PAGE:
Photos and reporting by Robert Kokenyesi, Ceramic Artist, Beachfront Pottery, Godfrey, IL, 62035, USA. If you enjoyed this post, then give me a “like” on my Facebook page. There is additional information about Beachfront Pottery on my web site.
Traditionally, the Central Time Ceramics exhibit has been split between the Heuser Art Gallery, and the Hartmann Center Gallery. These two buildings are on the campus of Bradley University in Peoria, Illinois.
On top is the Hartmann Center with a nice gallery space immediately right to the entry doors.
Below is the Heuser Art Gallery, through those doors and then left.
The Call for Entry
Submissions were open to all ceramic artists over the age of 18 who currently reside in the Central Time Zone. Central Time Zone states include: Alabama, Arkansas, Florida, Illinois, Indiana, Iowa, Kansas, Kentucky, Louisiana, Missouri, Mississippi, Minnesota, Nebraska, North Dakota, South Dakota, Oklahoma, Tennessee, Texas and Wisconsin; however not all counties within these states are within the Central Time Zone. Artists who reside in areas of Canada and Mexico that are within the Central Time Zone are also eligible. Artwork submitted must have been completed within the last three years.
The Ceramic Art Pieces
This blog is part 2 of 5. Abstract sculptural pieces are included here. Following blogs will cover lidded vessels, unlidded vessels, and bowls/mugs. Part 1 of this series (covering figurative sculptural pieces) has already been published.
This was an imposing size (more than a foot tall) piece with a puzzling title. When you visit Mariko’s web site, you’ll see her Ming dynasty-like pots from 2015. Then in 2016 she started making more abstracted pots where the bands that “create registers to frame” her imagery are still there, but the jar form is squished into that orange-rimmed layer. The lid, as I see it, is the large egg-shaped, terracotta part on top. In my book the top almost qualified this piece into the abstract sculptural category.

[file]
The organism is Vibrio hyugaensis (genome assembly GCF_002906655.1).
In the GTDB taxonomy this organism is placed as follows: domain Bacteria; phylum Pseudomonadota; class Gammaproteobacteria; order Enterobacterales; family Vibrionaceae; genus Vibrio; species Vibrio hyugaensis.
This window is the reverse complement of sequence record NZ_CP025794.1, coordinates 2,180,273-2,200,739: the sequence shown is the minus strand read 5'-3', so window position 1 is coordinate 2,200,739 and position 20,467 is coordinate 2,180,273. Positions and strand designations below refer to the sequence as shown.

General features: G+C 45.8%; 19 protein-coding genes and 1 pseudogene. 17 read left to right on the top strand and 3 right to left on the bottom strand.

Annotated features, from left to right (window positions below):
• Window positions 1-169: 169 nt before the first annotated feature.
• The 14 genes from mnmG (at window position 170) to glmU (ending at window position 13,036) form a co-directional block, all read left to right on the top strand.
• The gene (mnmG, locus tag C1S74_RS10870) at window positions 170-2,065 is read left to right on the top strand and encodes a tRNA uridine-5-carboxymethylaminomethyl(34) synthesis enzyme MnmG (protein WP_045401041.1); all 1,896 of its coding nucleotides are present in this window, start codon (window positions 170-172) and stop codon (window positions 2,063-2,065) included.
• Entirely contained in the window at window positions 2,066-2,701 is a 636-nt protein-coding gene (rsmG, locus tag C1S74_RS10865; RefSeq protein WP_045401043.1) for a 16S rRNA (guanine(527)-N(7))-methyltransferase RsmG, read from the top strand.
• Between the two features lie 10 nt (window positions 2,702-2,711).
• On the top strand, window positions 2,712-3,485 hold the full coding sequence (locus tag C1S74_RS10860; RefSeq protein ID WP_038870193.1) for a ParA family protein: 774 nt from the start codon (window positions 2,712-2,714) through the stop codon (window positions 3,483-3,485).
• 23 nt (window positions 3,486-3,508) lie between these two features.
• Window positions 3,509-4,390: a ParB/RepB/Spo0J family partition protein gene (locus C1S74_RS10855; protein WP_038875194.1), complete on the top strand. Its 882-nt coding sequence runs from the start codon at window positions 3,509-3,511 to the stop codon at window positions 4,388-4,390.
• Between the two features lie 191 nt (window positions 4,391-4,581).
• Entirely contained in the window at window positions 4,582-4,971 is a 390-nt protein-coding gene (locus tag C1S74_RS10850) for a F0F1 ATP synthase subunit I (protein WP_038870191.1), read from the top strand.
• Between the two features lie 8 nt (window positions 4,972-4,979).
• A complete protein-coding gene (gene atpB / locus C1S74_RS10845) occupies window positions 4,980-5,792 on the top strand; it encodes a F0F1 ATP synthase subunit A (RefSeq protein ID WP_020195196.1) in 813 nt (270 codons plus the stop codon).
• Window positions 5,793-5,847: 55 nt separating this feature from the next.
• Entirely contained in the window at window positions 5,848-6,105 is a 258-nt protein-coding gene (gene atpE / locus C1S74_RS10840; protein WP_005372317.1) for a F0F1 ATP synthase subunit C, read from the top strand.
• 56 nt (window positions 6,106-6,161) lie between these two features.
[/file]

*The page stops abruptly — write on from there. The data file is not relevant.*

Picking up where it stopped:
Here is another large piece by Mariko, This piece also has those bands or layers that create registers for framing her imagery.
These three boxes looked so neat, because of the flat, slightly curved shape, the 6-8 inch diameter, and the matte, stone-fired surface. On her web site she states that “Having a fascination with form and scale and it’s impact on the viewer, I’ve worked to push the boundaries of both with my wheel thrown vessels. This has led me to a body of work that speaks to balance and volume; the forms seem to inhale and float.”
She uses saggar firing where the still hot ceramic piece is dropped into a container of sawdust. The burning sawdust creates unpredictable patterns on the surface of the piece. She says: “Refined and contained forms are balanced with the unpredictability of the smoked surfaces, creating a relationship between the two seemingly opposing aesthetics”
Christy’s Facebook page states that she “makes pottery that enriches daily life. Each pot is hand thrown, soda fired porcelain, made with attention to detail, every one as unique as you!”
This piece certainly lives up to Christy’s standards. Very nice shape, wondeerful handle, and great looking surface decoration.
This is a foot tall jar with geometric-looking decorations. Nolan states on his web site that: “I focus on making work that can be used comfortably and easily. I want my work to vaguely reference some sort of thing you’ve seen before, but you’re not quite sure where. The surface is defined with arches, ellipses, and “lotus” petals that I render in slips and glaze. The patterns are mapped out based on the golden ratio, and by repeating and flipping simple math equation graphs, certain Asian or Middle Eastern motifs emerge. ”
The Eshelmans’ web site has newspaper articles, and many eye-catching images of their functional pieces. The red clay body combined with lead-free glaze, and simple design produces pieces like this covered casserole. n one article these pieces are described as ” beautiful, clay vessel creations that scream simplicity, function and strong architectural lines.”.